Reviewed by: Ken B. Montgomery
Giving Up Gimmicks: Reclaiming Youth Ministry from an Entertainment Culture, by Brian Cosby. Published by P&R, 2012. Paperback, 160 pages, list price $12.99. Reviewed by OP pastor Ken B. Montgomery.
The thrust of Giving up Gimmicks is that the youth of the church are to be built up in the knowledge and love of Christ, using the same means of grace that God has given to the whole body: the preaching of the Word, the faithful administration of the sacraments, and prayer. While this should not be a radical claim from a Reformed standpoint, it does cut against the grain of the prevailing methodologies of youth ministry in the wider mainline and evangelical church in the Western world. Thus, this book would serve as a helpful basic introduction to the identity and practices of the Reformed church in general, with secondary implications for youth ministry.
Sadly, one of the reasons that youth today may be leaving their churches at such an alarming rate is that the church has carved out "separate enclaves" for young people, with the result that they are not "functioning alongside and becoming an integral element of the body life of the congregation" (p. 28). The author's burden is to show the folly of trying to amuse rather than edify: to "get them in" with a smattering of fun-filled gimmicks, and then to "keep them in" with brief snippets of biblical teaching and prayer. This generation seems to appreciate being "up front" and "transparent" about one's intentions, so Cosby's question is essentially, "Why would the church then pretend to be something that it is not?" Our ministries must present the same face to all members, even as it is sensitive to the stations and capacities of each individual.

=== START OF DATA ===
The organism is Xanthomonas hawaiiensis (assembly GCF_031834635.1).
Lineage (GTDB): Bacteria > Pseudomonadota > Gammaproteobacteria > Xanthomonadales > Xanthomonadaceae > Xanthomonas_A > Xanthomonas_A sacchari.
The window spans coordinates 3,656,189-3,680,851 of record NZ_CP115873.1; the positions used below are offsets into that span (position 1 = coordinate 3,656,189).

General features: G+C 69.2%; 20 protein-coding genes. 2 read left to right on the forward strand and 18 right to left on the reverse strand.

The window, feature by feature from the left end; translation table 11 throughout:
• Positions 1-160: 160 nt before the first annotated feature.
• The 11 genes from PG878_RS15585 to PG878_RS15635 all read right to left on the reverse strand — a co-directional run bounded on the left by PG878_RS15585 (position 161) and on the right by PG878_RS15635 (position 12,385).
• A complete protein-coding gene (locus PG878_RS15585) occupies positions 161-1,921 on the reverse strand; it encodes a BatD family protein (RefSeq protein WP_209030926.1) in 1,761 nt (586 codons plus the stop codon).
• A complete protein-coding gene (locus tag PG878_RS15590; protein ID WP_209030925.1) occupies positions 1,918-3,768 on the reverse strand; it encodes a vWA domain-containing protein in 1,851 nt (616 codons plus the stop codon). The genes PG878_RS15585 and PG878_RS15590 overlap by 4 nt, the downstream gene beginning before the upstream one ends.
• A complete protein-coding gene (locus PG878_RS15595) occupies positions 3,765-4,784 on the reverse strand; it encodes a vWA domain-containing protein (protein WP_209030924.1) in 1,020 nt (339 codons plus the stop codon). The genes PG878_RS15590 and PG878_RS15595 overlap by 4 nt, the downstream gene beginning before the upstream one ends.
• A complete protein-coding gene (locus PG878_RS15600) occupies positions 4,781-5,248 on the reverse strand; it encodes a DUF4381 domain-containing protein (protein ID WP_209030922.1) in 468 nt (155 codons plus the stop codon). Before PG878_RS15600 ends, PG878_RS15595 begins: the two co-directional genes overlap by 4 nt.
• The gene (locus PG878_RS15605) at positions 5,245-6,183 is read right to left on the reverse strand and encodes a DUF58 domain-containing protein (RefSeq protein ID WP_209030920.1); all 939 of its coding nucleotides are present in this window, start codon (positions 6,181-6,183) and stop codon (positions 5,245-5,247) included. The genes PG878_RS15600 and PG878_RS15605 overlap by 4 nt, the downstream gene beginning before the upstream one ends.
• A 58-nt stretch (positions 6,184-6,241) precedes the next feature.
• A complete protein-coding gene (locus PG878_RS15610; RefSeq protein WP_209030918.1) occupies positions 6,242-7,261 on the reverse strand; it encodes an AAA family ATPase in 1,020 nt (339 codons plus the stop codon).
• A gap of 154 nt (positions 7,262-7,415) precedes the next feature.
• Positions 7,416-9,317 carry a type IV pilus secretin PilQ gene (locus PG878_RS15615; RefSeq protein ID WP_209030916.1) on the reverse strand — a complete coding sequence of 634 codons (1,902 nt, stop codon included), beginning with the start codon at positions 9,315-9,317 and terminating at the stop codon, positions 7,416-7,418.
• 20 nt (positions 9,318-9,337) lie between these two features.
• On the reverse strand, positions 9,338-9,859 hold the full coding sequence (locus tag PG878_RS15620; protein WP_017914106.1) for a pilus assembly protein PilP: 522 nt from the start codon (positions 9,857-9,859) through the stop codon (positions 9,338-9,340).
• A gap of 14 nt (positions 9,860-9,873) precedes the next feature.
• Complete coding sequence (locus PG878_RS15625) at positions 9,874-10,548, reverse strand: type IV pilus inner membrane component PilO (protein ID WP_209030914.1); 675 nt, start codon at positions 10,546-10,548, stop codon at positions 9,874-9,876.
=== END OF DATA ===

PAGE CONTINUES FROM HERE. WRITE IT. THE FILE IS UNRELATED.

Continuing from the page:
Cosby points out that in fact many young people are asking the church to give them solid instruction in biblical narrative and doctrine and what it means to be godly: "They want to understand why Presbyterians baptize infants and why prayer works. They want to explore the development of the canon of Scripture and how to defend it at school" (p. 18). In my experience at youth camps, I have also found such desire for greater theological understanding, together with questions regarding service in the church. So it is possible to give them both what they want and what they need!
Cosby's argument works if one accepts his premise that there should be a "youth pastor, youth ministry, and youth group." He does admit toward the end, "In many respects, the youth pastor is a result of the failure in the home to bring children up in the nurture and admonition of the Lord" (p. 93). But he does not then follow through with any concrete directions for restoring the family's role in catechizing and training children. Such a discussion would have rounded out the book quite nicely. However, Cosby has still offered to the church a welcome reminder and resource for thinking about ministry to covenant youth.
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